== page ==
Fear, you’ve come with some force this time. You tried to catch me off guard with your manipulative ways. As soon as I took the pregnancy test and saw two lines, joy and hope filled my heart, but I could sense your presence. You reminded me of my previous miscarriage. You threw fear-filled questions at me as if they were darts.

Nonetheless, I chose hope and freedom over you. I shook off the agreements we’ve made and uninvited you.

My husband and I decided to walk by faith, to hold on to the promise. Immediately, we started to celebrate this gift from God. Even though you made me hesitate a few times, we began to discuss names, nursery ideas, and everything in between. We kicked you off our path on this journey, and it felt good.

Then, it was time to see our doctor for our “confirmation” visit. So with our worship playlist on shuffle, we drove along the countryside and praised God in advance for good news. With anticipation and joy, we saw the mighty heartbeat of our baby! It was pounding away, and with that, fear you were no longer in sight.

We began to envision how our lives would change. How joy and laughter will fill our new home but in a much different way. We began to discuss ideas on how to deliver the news to our family, who have been waiting for this news for quite some time.

During our second check up, we saw our baby again. Except this time we noticed something different, there wasn’t movement. In a soft and tender voice, the doctor said: “There’s no longer a heartbeat.” It felt as if she took a sledgehammer to my heart. Miscarriage, you decided to pay us another visit. Even though one in four pregnancies meet you, I didn’t want to see you again. After a few minutes, the doctor said to come back later in the week to check once more, so hope and light remained in my shattered heart.

On our way home, my husband must have seen the tears pouring down my face because he pulled over at our favorite vista point. The views highlight the raw beauty found in Colorado. He then played, God of Miracles by Chris McClarney, which instantly became our anthem. We got out of the car, and with windows down, we praised God. It was the only thing we knew to do.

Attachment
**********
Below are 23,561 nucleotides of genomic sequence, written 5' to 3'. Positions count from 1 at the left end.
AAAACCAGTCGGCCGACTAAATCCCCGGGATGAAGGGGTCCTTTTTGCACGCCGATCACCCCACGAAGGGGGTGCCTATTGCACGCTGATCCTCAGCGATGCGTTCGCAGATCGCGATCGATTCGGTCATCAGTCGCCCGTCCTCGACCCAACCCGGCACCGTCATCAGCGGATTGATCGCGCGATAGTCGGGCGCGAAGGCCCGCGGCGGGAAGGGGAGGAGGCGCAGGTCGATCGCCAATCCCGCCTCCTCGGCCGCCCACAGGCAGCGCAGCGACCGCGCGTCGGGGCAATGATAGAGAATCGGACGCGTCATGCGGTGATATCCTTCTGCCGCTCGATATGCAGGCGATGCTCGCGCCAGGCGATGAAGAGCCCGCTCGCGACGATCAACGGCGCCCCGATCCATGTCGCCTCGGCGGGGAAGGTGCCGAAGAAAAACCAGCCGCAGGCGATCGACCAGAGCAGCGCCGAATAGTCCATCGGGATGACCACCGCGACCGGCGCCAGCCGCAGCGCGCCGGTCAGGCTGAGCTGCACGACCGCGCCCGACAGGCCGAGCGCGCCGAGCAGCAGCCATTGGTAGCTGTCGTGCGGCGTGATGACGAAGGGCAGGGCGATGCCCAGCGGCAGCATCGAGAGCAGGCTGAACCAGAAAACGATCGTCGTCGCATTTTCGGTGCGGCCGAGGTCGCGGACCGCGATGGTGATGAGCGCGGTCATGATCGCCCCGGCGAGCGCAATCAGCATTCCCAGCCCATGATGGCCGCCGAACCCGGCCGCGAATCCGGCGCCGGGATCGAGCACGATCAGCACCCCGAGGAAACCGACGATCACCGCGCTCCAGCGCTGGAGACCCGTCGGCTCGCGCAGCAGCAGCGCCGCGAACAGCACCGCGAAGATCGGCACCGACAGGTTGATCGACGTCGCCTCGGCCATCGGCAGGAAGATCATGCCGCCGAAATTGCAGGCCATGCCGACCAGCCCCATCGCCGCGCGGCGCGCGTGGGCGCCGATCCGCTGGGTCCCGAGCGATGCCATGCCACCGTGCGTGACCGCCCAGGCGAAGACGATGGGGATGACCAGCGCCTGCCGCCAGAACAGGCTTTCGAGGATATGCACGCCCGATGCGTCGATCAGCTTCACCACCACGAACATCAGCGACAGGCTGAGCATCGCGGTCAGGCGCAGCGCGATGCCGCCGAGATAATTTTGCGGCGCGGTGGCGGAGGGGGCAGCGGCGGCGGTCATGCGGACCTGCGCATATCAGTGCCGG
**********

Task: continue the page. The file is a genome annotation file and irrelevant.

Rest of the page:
No words. Just praise. It felt like a battle cry. A battle we didn’t want to fight, but one we geared up for anyway.

While we waited for our next visit, we invited close friends to believe and pray with us. Every night we fought for our unborn baby’s heart to beat once again.

Fear, you made me question if I was strong enough, but I reminded you of who my God is. A God of miracles. A God that is much greater than you. A God that will never leave me nor forsake me. No matter the outcome, He is the same God.

But you still kept knocking on the door of my heart; throwing every dart you could to pierce and paralyze me. You whispered, “What if your God doesn’t come through for you this time? Protect yourself and give up.” However, as I told you then, and I’ll declare it again, “I will praise my God whether I receive good news or bad news. I choose to stand with Him on the peaks and in the valleys.”

At our follow-up appointment, the doctor said “I’m so sorry, but there’s no heartbeat. You will have a miscarriage. I’ll give you some space to process.” There I stood, my husband and my mother by my side, as silent tears began to flow once again.

I’ve been here before. The first time knocked me down for a while but I told myself that this time would be different. This time I would kick the enemy in the face, and go against the urges of solitude.

Fear, miscarriage, and lost. You don’t have the victory. You’re a part of life, and that I cannot change, but you won’t win. You won’t touch my identity, and you won’t steal my joy. I won’t allow you to derail my mission. I stand to support other women even more because of you.

And yes, although I feel strong, broken, and tired all at the same time, I will get through this valley and hope will continue to rise.

A woman on a mission,



I write this letter with tears rolling down my face to invite you into the hard places of my journey. I believe there is a purpose to be found in the pain, and the enemy chose to mess with the wrong one. Yes, many times we need space to heal, to then tell of our story. But what if we stopped faking fine and let our community into the real and raw parts of our story?

It’s in the valley where it’s easy to get lost. It’s a place that we don’t want to find ourselves in. A place that can literally make us lose our mind. A place that shakes us to our core. A place that beckons us to be real and raw with God. A place that causes us to question everything.

My hope with this letter is to invite you into my messy story, but most importantly to let you know that you’re not alone in the valley. There are many of us here. Lamentation is a part of life, but being vulnerable in it makes us stronger.

Charlena Ortiz

An accredited life & business coach, writer, and founder of Grit & Virtue. My passion is found in helping you on your journey of becoming who you were created to be, while living out your mission with clarity, conviction and confidence.

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